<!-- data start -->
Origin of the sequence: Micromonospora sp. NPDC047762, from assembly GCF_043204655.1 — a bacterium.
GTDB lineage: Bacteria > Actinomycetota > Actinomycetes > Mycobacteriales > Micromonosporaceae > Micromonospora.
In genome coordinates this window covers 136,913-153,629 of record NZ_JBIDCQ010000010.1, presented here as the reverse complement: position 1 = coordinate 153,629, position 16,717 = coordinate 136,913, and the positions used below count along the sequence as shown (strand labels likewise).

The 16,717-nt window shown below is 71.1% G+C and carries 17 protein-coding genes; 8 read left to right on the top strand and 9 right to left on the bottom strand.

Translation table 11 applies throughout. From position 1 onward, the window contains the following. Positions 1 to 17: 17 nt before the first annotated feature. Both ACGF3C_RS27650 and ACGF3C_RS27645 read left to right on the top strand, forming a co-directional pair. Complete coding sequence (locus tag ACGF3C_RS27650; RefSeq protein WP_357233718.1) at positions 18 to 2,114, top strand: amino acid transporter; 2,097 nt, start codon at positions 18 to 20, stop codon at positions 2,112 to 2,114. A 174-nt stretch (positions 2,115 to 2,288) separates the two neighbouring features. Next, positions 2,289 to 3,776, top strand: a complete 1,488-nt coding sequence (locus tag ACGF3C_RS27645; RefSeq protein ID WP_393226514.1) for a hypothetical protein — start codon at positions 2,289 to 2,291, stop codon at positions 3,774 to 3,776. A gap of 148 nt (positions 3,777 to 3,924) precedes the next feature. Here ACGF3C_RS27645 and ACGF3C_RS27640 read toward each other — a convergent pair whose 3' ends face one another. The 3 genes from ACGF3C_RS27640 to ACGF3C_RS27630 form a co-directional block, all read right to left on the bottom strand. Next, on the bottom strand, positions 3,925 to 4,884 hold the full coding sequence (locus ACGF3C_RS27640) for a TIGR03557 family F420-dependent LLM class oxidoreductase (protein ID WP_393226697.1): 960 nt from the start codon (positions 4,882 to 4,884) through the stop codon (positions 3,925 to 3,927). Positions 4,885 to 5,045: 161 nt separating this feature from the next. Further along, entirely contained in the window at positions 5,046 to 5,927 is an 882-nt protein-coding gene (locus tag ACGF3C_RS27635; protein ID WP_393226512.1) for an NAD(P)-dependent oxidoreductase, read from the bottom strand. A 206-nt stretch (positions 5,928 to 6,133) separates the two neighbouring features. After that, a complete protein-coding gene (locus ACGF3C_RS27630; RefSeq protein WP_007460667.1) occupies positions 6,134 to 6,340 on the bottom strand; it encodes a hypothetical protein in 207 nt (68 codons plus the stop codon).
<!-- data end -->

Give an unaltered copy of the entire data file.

Origin of the sequence: Micromonospora sp. NPDC047762, from assembly GCF_043204655.1 — a bacterium.
GTDB lineage: Bacteria > Actinomycetota > Actinomycetes > Mycobacteriales > Micromonosporaceae > Micromonospora.
In genome coordinates this window covers 136,913-153,629 of record NZ_JBIDCQ010000010.1, presented here as the reverse complement: position 1 = coordinate 153,629, position 16,717 = coordinate 136,913, and the positions used below count along the sequence as shown (strand labels likewise).

The 16,717-nt window shown below is 71.1% G+C and carries 17 protein-coding genes; 8 read left to right on the top strand and 9 right to left on the bottom strand.

Translation table 11 applies throughout. From position 1 onward, the window contains the following. Positions 1 to 17: 17 nt before the first annotated feature. Both ACGF3C_RS27650 and ACGF3C_RS27645 read left to right on the top strand, forming a co-directional pair. Complete coding sequence (locus tag ACGF3C_RS27650; RefSeq protein WP_357233718.1) at positions 18 to 2,114, top strand: amino acid transporter; 2,097 nt, start codon at positions 18 to 20, stop codon at positions 2,112 to 2,114. A 174-nt stretch (positions 2,115 to 2,288) separates the two neighbouring features. Next, positions 2,289 to 3,776, top strand: a complete 1,488-nt coding sequence (locus tag ACGF3C_RS27645; RefSeq protein ID WP_393226514.1) for a hypothetical protein — start codon at positions 2,289 to 2,291, stop codon at positions 3,774 to 3,776. A gap of 148 nt (positions 3,777 to 3,924) precedes the next feature. Here ACGF3C_RS27645 and ACGF3C_RS27640 read toward each other — a convergent pair whose 3' ends face one another. The 3 genes from ACGF3C_RS27640 to ACGF3C_RS27630 form a co-directional block, all read right to left on the bottom strand. Next, on the bottom strand, positions 3,925 to 4,884 hold the full coding sequence (locus ACGF3C_RS27640) for a TIGR03557 family F420-dependent LLM class oxidoreductase (protein ID WP_393226697.1): 960 nt from the start codon (positions 4,882 to 4,884) through the stop codon (positions 3,925 to 3,927). Positions 4,885 to 5,045: 161 nt separating this feature from the next. Further along, entirely contained in the window at positions 5,046 to 5,927 is an 882-nt protein-coding gene (locus tag ACGF3C_RS27635; protein ID WP_393226512.1) for an NAD(P)-dependent oxidoreductase, read from the bottom strand. A 206-nt stretch (positions 5,928 to 6,133) separates the two neighbouring features. After that, a complete protein-coding gene (locus ACGF3C_RS27630; RefSeq protein WP_007460667.1) occupies positions 6,134 to 6,340 on the bottom strand; it encodes a hypothetical protein in 207 nt (68 codons plus the stop codon).